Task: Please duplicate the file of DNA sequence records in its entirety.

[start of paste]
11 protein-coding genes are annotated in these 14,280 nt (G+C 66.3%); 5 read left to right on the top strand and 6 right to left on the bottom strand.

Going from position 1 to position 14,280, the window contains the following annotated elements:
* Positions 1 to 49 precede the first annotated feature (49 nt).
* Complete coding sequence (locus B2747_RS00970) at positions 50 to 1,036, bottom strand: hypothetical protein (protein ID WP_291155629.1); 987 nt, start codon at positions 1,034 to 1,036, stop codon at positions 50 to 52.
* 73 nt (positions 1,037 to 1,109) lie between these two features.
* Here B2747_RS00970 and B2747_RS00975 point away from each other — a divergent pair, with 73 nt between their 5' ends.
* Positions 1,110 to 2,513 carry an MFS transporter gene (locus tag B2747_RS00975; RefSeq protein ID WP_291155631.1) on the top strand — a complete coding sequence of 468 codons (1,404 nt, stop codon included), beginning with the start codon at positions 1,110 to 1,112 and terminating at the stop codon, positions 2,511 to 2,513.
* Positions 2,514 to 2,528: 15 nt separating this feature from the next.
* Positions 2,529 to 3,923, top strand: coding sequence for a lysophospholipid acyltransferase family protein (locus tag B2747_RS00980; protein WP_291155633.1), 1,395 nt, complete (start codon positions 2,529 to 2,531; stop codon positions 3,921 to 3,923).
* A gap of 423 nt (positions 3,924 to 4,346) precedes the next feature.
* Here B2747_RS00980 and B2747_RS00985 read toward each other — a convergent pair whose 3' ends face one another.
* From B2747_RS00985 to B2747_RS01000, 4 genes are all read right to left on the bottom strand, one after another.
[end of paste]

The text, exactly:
11 protein-coding genes are annotated in these 14,280 nt (G+C 66.3%); 5 read left to right on the top strand and 6 right to left on the bottom strand.

Going from position 1 to position 14,280, the window contains the following annotated elements:
* Positions 1 to 49 precede the first annotated feature (49 nt).
* Complete coding sequence (locus B2747_RS00970) at positions 50 to 1,036, bottom strand: hypothetical protein (protein ID WP_291155629.1); 987 nt, start codon at positions 1,034 to 1,036, stop codon at positions 50 to 52.
* 73 nt (positions 1,037 to 1,109) lie between these two features.
* Here B2747_RS00970 and B2747_RS00975 point away from each other — a divergent pair, with 73 nt between their 5' ends.
* Positions 1,110 to 2,513 carry an MFS transporter gene (locus tag B2747_RS00975; RefSeq protein ID WP_291155631.1) on the top strand — a complete coding sequence of 468 codons (1,404 nt, stop codon included), beginning with the start codon at positions 1,110 to 1,112 and terminating at the stop codon, positions 2,511 to 2,513.
* Positions 2,514 to 2,528: 15 nt separating this feature from the next.
* Positions 2,529 to 3,923, top strand: coding sequence for a lysophospholipid acyltransferase family protein (locus tag B2747_RS00980; protein WP_291155633.1), 1,395 nt, complete (start codon positions 2,529 to 2,531; stop codon positions 3,921 to 3,923).
* A gap of 423 nt (positions 3,924 to 4,346) precedes the next feature.
* Here B2747_RS00980 and B2747_RS00985 read toward each other — a convergent pair whose 3' ends face one another.
* From B2747_RS00985 to B2747_RS01000, 4 genes are all read right to left on the bottom strand, one after another.